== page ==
Advisors take note: Millennials foresee their retirement — including the decision on when to retire — differently than older generations, Merrill Edge reported Monday.
Forty-one percent of millennials surveyed said they expected to retire when they reached a certain financial milestone or savings goal, compared with 29% of Gen X and 18% of boomer respondents. Twenty-nine percent of millennials also said they would retire at a certain point in their career.
In contrast, 35% of boomers in the poll said expected to retire when they hit a certain age, compared with 28% of millennials, and 33% of boomers and Gen Xers said they would retire when health concerns rendered them unable to work, compared with 25% of millennials.
The telephone survey, conducted from Feb. 12 through March 1, comprised 1,003 respondents throughout the U.S. who had $20,000 to $250,000 in investable assets.
Fifty-three percent of millennials saw retirement as a new beginning, with 21% of these likely to pursue a passion, seek additional education or start or grow a business as their main retirement priority.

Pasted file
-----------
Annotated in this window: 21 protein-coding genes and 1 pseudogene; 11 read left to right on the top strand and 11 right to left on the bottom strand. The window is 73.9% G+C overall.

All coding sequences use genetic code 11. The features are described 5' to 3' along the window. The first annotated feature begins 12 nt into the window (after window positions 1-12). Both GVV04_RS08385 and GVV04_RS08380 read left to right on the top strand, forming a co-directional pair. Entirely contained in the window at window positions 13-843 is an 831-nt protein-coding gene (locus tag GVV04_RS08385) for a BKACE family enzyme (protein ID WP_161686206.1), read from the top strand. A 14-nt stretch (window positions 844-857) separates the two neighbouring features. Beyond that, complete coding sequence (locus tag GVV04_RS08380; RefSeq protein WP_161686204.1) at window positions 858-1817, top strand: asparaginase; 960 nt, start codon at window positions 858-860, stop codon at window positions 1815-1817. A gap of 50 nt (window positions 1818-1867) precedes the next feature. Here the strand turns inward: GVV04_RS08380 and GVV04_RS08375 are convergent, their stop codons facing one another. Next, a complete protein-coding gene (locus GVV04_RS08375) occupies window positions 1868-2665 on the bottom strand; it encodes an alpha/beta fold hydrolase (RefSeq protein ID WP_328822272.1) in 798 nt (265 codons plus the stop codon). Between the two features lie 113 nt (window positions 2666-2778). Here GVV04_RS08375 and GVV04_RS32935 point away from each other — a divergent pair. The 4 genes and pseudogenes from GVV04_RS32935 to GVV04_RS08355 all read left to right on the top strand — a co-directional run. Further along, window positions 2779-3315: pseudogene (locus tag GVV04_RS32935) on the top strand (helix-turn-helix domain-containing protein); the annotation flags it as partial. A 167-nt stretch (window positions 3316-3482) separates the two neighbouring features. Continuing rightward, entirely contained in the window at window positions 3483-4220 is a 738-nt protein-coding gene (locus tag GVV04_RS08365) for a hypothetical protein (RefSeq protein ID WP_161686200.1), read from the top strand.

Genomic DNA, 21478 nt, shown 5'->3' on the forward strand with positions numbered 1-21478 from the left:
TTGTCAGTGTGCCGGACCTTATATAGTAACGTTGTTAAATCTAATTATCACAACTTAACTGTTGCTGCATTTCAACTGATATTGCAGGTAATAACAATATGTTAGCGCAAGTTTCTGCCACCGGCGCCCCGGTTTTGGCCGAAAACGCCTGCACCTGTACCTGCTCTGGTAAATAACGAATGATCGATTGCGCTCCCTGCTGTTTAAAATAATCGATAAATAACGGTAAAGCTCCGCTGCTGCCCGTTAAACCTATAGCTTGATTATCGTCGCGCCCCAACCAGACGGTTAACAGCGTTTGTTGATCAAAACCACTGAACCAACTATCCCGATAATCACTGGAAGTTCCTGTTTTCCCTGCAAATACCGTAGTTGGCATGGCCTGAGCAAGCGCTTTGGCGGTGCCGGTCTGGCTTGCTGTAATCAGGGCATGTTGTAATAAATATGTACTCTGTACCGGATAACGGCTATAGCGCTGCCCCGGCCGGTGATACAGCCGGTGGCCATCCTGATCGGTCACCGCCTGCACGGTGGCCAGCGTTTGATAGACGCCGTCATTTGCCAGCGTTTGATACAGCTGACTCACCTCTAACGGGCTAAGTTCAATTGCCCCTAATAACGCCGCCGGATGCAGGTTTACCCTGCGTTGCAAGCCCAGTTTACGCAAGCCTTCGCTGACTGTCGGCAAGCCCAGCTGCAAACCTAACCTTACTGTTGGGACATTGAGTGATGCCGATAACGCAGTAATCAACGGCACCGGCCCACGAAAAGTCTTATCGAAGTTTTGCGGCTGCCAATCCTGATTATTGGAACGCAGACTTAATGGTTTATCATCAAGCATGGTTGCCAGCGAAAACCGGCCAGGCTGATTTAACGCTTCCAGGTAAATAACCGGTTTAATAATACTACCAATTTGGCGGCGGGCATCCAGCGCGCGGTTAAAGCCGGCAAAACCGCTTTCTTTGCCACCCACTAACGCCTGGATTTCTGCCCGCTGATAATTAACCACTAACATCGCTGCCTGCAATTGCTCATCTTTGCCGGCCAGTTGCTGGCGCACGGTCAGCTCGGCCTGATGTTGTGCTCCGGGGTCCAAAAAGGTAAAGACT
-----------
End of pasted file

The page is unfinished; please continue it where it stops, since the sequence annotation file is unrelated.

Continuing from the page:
Millennials in the survey were also thinking about their financial future as the 2016 presidential election approaches. Forty-seven percent expected the outcome of voting to positively affect their long-term financial goals, compared with 34% of Gen Xers and 26% of boomers.
“It’s refreshing to see the mindset around retirement evolve, particularly a strong optimism and a goal-oriented approach from younger generations,” Aron Levine, head of Merrill Edge at Bank of America, said in a statement.
“This focus is a great start, but one of the keys to a successful retirement is to ensure savings are prioritized early and often. Year over year, we continue to see today’s non-retirees struggle with the impact short-term spending has on their long-term financial future.”
Not Enough Savings
Merrill Edge reported that 48% of Americans expressed the most insecurity about some aspect of their financial future, retirement savings or income. Retirement savings was the chief concern of 21% of respondents, way ahead of personal relationships, judgment of others and career path.